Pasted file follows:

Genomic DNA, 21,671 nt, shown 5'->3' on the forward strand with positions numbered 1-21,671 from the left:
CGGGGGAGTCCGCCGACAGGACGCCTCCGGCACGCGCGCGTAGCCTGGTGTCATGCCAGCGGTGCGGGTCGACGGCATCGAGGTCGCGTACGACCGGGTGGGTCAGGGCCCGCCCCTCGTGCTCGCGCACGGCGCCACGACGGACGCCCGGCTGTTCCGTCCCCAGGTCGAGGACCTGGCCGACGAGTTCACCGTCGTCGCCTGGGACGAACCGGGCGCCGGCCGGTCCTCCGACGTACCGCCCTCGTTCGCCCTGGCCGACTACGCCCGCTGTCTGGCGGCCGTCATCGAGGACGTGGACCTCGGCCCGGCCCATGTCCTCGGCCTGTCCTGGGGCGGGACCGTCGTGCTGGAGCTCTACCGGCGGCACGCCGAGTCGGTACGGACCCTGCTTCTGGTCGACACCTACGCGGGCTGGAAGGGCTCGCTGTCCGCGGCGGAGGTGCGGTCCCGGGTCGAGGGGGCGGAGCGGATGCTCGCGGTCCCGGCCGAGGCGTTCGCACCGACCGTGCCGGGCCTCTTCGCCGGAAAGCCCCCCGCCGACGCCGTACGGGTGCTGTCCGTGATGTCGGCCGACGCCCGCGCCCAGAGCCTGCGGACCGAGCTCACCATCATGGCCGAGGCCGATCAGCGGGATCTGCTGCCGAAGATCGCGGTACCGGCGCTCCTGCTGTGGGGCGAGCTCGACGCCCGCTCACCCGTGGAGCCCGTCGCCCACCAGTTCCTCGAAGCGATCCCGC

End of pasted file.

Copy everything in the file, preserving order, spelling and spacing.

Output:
Genomic DNA, 21,671 nt, shown 5'->3' on the forward strand with positions numbered 1-21,671 from the left:
CGGGGGAGTCCGCCGACAGGACGCCTCCGGCACGCGCGCGTAGCCTGGTGTCATGCCAGCGGTGCGGGTCGACGGCATCGAGGTCGCGTACGACCGGGTGGGTCAGGGCCCGCCCCTCGTGCTCGCGCACGGCGCCACGACGGACGCCCGGCTGTTCCGTCCCCAGGTCGAGGACCTGGCCGACGAGTTCACCGTCGTCGCCTGGGACGAACCGGGCGCCGGCCGGTCCTCCGACGTACCGCCCTCGTTCGCCCTGGCCGACTACGCCCGCTGTCTGGCGGCCGTCATCGAGGACGTGGACCTCGGCCCGGCCCATGTCCTCGGCCTGTCCTGGGGCGGGACCGTCGTGCTGGAGCTCTACCGGCGGCACGCCGAGTCGGTACGGACCCTGCTTCTGGTCGACACCTACGCGGGCTGGAAGGGCTCGCTGTCCGCGGCGGAGGTGCGGTCCCGGGTCGAGGGGGCGGAGCGGATGCTCGCGGTCCCGGCCGAGGCGTTCGCACCGACCGTGCCGGGCCTCTTCGCCGGAAAGCCCCCCGCCGACGCCGTACGGGTGCTGTCCGTGATGTCGGCCGACGCCCGCGCCCAGAGCCTGCGGACCGAGCTCACCATCATGGCCGAGGCCGATCAGCGGGATCTGCTGCCGAAGATCGCGGTACCGGCGCTCCTGCTGTGGGGCGAGCTCGACGCCCGCTCACCCGTGGAGCCCGTCGCCCACCAGTTCCTCGAAGCGATCCCGC